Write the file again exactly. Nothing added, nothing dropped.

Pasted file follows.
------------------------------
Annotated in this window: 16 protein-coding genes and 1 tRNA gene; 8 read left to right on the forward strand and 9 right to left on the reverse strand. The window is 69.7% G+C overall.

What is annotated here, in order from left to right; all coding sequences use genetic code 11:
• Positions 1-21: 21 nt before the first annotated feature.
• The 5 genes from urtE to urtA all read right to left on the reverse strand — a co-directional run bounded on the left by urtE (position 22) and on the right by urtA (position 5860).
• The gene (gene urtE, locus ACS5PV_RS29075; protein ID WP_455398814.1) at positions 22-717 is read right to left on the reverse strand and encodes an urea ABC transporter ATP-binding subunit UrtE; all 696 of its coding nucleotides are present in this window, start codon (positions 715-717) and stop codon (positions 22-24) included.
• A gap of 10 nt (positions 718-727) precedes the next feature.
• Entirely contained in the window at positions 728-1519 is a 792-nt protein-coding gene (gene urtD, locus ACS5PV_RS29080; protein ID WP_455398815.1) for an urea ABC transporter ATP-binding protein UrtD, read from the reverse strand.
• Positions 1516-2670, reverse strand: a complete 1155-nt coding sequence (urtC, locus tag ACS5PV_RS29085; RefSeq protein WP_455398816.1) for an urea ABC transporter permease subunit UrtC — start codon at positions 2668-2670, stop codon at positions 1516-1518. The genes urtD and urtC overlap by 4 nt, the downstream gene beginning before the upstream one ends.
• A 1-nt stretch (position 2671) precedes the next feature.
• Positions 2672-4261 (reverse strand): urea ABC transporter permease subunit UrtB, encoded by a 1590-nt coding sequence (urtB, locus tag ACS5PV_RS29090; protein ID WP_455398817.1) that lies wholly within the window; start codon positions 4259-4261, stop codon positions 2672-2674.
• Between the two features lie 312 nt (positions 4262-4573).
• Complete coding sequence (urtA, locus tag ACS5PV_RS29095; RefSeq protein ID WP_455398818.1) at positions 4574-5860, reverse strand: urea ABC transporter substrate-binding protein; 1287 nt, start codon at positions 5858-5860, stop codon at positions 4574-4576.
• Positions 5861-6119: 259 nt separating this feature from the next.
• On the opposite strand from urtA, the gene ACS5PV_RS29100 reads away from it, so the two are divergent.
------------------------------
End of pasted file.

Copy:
Annotated in this window: 16 protein-coding genes and 1 tRNA gene; 8 read left to right on the forward strand and 9 right to left on the reverse strand. The window is 69.7% G+C overall.

What is annotated here, in order from left to right; all coding sequences use genetic code 11:
• Positions 1-21: 21 nt before the first annotated feature.
• The 5 genes from urtE to urtA all read right to left on the reverse strand — a co-directional run bounded on the left by urtE (position 22) and on the right by urtA (position 5860).
• The gene (gene urtE, locus ACS5PV_RS29075; protein ID WP_455398814.1) at positions 22-717 is read right to left on the reverse strand and encodes an urea ABC transporter ATP-binding subunit UrtE; all 696 of its coding nucleotides are present in this window, start codon (positions 715-717) and stop codon (positions 22-24) included.
• A gap of 10 nt (positions 718-727) precedes the next feature.
• Entirely contained in the window at positions 728-1519 is a 792-nt protein-coding gene (gene urtD, locus ACS5PV_RS29080; protein ID WP_455398815.1) for an urea ABC transporter ATP-binding protein UrtD, read from the reverse strand.
• Positions 1516-2670, reverse strand: a complete 1155-nt coding sequence (urtC, locus tag ACS5PV_RS29085; RefSeq protein WP_455398816.1) for an urea ABC transporter permease subunit UrtC — start codon at positions 2668-2670, stop codon at positions 1516-1518. The genes urtD and urtC overlap by 4 nt, the downstream gene beginning before the upstream one ends.
• A 1-nt stretch (position 2671) precedes the next feature.
• Positions 2672-4261 (reverse strand): urea ABC transporter permease subunit UrtB, encoded by a 1590-nt coding sequence (urtB, locus tag ACS5PV_RS29090; protein ID WP_455398817.1) that lies wholly within the window; start codon positions 4259-4261, stop codon positions 2672-2674.
• Between the two features lie 312 nt (positions 4262-4573).
• Complete coding sequence (urtA, locus tag ACS5PV_RS29095; RefSeq protein ID WP_455398818.1) at positions 4574-5860, reverse strand: urea ABC transporter substrate-binding protein; 1287 nt, start codon at positions 5858-5860, stop codon at positions 4574-4576.
• Positions 5861-6119: 259 nt separating this feature from the next.
• On the opposite strand from urtA, the gene ACS5PV_RS29100 reads away from it, so the two are divergent.